So God Made a Mother Collection ➔

I’ve read several articles lately from parents and others that ask people to not send kids to school when they have colds.

Sorry, even though I see your point, I can’t do that.

Even though I’m a stay-home mom and wouldn’t lose time off at work, or in my former job, interrupt clients who are coming to see me, I’m afraid I was raised under the philosophy “If you aren’t puking or running a temperature, you’re going to school.” (On a side note, that’s probably why girls dealing with menstrual cramps annoyed me so much; I still had to go to school.)

Back to illnesses. I’m not saying someone with a fever or who is puking should go to school. Influenza, bronchitis, strep, pink eye, chicken pox, etc.—yes, please, keep them home. I know it sucks. I’ve been there, covered in puke and snot and being coughed all over. It’s gross, and it’s a part of parenting I could do without.

However, there’s the “common cold”. I know this will sound defensive, and I probably am defending my actions. My kiddo will be attending school, snotty nose and all. Yes, it takes reminders, but I have taught him about Kleenexes and sanitizer. We wash hands. We cover our coughs.

Please, let me explain. I understand there are people out there with compromised immune systems. I also believe (note: my opinion) SOME (note: NOT all) have brought this on themselves, as they are germaphobic and never exposed themselves or their kids to germs. They obsessively clean house and disinfect and spray anti-bacterial stuff all over. They carry it on them. They haven’t built up any sort of defense against germs.

I also know there are people, especially kids, who end up in the emergency room because they are exposed to illnesses at school. I know they have to disinfect their homes and are physically unable to build up an immunity. I know there are parents who have to deal with lost time and lost income. I know there are some parents who fear for their child’s life.

I also know I cannot compare my hardships to yours, nor yours to mine. It’s easier said than done. Perspective has a funny way of showing up and slamming us with its realities.

I believe my children need to attend school and activities, even if they have colds. I don’t want to teach them it’s OK to stay home if they feel a little stuffy because that’s not how our society works. My bosses would not have been impressed if I stayed home every time I thought a cold was coming, or even when I could prove I was sneezing and coughing. Then there are those with allergies. How do you tell the difference? Winter, yes, unless it’s animal dander, there shouldn’t be a lot of allergies in the air and the excuse isn’t a good one. But the rest of the year?

I want my kids to use their manners, like covering a cough and washing hands afterwards. I want them to understand that they can overcome difficult, yucky things in order to accomplish tasks. I want them to know that a cold is miserable but they are capable of handling it (we’ve all heard of the infamous “man-cold”).

Another problem is the “common cold” can last anywhere from days to months. How can I justify keeping my child out of school for long amounts of time? Honestly, I can’t. For parents who work outside the home, there’s no justification for missing that much work. They’d be fired.

On a more extreme scale, I’ve seen some circumstances where the state wanted to step in and remove a child from his parents because the kid had missed too much school. Sometimes it was true—the parent couldn’t control the kid (usually a teen) and truancy was a problem. But I saw a few rare cases where the state wanted to intervene, even though there were doctor notes, testimonials, and the school was backing the parent. That’s a systemic problem but one with which parents are forced to consider.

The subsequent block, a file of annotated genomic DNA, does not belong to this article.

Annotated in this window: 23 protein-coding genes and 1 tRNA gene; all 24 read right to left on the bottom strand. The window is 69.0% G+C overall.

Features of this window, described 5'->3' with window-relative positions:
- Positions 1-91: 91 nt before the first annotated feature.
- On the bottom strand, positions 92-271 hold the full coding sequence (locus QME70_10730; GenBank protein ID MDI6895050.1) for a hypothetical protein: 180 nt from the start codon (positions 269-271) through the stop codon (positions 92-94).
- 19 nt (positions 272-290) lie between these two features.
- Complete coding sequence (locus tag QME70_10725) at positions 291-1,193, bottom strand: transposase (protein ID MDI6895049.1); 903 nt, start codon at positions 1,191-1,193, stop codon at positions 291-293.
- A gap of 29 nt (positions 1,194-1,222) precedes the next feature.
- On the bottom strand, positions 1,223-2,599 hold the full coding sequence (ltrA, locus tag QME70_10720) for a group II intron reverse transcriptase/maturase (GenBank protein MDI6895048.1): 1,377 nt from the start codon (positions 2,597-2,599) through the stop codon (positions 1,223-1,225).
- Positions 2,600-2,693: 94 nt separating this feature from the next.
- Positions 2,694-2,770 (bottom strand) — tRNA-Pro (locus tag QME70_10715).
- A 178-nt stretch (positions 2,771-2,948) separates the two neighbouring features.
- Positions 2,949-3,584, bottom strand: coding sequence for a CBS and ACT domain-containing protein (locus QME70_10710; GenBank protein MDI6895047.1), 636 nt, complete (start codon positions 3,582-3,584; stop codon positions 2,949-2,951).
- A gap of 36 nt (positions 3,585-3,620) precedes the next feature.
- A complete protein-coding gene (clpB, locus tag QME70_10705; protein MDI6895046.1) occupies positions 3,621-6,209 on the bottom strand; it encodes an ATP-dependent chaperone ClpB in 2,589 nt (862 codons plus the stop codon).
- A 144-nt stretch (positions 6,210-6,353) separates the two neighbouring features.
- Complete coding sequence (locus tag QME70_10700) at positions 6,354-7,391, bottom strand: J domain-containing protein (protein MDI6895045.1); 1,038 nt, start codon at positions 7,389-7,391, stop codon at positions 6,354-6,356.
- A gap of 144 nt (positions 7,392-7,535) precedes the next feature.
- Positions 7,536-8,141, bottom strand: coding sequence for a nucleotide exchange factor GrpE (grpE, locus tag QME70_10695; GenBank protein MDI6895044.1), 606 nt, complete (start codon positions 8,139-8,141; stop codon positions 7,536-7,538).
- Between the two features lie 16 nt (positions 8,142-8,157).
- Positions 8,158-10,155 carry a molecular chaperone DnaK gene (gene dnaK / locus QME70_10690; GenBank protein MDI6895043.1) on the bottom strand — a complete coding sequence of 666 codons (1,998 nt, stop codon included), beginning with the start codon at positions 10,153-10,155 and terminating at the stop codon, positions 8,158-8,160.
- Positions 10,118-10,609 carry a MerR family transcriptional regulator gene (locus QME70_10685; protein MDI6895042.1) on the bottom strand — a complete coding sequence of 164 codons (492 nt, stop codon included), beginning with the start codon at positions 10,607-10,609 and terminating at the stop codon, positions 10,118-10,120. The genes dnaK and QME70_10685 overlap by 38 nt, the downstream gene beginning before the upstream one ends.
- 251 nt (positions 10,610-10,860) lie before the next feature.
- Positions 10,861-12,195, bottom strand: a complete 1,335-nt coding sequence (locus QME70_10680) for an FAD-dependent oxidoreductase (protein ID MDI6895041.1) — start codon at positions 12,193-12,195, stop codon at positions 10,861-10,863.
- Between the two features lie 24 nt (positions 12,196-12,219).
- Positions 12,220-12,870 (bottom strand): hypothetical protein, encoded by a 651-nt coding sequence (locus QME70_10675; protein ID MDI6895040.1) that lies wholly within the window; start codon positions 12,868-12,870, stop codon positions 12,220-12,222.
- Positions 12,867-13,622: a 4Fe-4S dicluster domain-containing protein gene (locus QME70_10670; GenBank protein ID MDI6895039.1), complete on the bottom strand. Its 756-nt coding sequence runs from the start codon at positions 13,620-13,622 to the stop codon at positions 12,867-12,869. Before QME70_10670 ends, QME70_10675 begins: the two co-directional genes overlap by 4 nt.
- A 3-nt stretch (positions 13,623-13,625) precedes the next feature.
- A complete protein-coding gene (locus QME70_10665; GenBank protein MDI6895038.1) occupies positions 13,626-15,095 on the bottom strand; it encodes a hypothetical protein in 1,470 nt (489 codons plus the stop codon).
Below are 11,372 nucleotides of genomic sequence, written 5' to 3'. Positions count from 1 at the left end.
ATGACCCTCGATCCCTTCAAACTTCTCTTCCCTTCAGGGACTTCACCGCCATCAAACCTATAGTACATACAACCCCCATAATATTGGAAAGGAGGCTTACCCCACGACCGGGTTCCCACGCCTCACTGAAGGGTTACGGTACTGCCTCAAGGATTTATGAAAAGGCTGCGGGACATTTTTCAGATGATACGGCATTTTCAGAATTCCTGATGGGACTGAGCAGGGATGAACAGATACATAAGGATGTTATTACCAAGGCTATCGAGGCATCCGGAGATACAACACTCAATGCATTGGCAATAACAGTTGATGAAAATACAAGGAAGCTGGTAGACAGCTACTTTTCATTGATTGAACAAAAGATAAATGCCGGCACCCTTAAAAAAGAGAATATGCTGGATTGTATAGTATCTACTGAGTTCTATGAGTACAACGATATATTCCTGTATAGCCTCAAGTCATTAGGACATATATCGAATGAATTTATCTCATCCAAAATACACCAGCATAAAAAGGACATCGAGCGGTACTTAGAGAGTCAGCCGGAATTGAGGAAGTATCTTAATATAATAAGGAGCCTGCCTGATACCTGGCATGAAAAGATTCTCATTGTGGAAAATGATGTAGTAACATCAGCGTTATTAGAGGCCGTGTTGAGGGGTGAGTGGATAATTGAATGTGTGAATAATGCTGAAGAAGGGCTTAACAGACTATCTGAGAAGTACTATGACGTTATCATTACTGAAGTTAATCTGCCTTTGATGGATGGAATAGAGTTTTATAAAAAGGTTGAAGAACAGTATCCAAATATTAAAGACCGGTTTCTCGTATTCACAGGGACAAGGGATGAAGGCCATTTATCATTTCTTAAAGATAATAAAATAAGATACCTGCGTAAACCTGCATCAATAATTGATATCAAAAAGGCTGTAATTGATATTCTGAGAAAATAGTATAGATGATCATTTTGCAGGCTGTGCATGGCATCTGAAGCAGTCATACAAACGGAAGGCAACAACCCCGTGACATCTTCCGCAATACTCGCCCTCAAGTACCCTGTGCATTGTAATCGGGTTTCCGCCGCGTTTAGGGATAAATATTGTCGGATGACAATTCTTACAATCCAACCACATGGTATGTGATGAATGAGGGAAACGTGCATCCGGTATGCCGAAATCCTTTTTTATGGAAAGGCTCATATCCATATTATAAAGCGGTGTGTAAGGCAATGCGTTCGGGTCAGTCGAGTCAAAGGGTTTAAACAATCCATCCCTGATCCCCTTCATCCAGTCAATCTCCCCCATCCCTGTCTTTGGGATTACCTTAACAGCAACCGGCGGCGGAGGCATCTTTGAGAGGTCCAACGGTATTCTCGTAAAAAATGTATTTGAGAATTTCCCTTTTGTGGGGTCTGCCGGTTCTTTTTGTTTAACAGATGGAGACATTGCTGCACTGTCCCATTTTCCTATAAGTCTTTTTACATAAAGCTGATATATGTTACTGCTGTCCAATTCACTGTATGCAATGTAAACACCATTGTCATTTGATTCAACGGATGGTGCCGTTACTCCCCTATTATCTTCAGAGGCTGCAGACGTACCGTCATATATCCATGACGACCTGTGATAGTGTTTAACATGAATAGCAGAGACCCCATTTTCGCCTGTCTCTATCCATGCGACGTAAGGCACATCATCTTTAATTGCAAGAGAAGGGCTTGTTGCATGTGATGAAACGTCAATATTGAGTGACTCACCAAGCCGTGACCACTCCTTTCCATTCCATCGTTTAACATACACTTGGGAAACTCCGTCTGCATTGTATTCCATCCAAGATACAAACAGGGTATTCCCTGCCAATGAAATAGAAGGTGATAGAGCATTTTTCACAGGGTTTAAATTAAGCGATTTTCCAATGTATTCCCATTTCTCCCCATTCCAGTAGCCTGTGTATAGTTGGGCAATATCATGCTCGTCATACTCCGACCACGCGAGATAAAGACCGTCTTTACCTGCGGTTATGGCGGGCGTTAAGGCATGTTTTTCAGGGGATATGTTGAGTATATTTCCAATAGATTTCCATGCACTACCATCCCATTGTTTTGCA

Every time we walk out the door of our homes, we are taking a risk of being exposed to illnesses. We risk being in a car accident. Heck, even staying home has its risks. However, if we choose to live in fear, we choose not to LIVE.

Also, many illnesses are contagious the day BEFORE symptoms really arise. Then they stay contagious for a period of time after symptoms start (how long depends on the illness). I’m not a mind-reader, nor can I predict when my children will get ill. Children, and even many adults, don’t know how to read their bodies’ signs. I can’t even describe how many times my kids didn’t want to eat supper because they “just don’t want it” and how I made them eat most of it, then ended up wearing it a few hours later. Unfortunately, the odds are in favor of them just not wanting to eat, rather than being sick.

I do not want to make you feel like your child or an illness do not matter. We all have our perspectives. I’m lucky, and I know it, because my children are relatively healthy. While I’ve done a hospital stay for a week, I haven’t endured many ER trips, years of cancer treatments, or a close call with death. I know I only get to experience illnesses in a small dose, especially compared to some families. But this is my perspective; it’s what I know. Based on this, my child will attend school when he has a cold. I will promise this: if I sense it is more than a cold, I will keep him home. I won’t drug him up and send him to school, hoping no one notices. I promise.

For another view read:  Do You Send Your Child To School When He’s Sick? This Is For You.

Jessica McCaslin

Jessica is a mom who is working outside the home part-time and who is learning to cope with the ever-changing daily challenges of full-time parenthood. She graduated with her Master's degree in community counseling from the University of Nebraska at Kearney in 2005, and works with a diverse mental health population. Jessica resides in Central Nebraska with her husband and four children on the family ranch.

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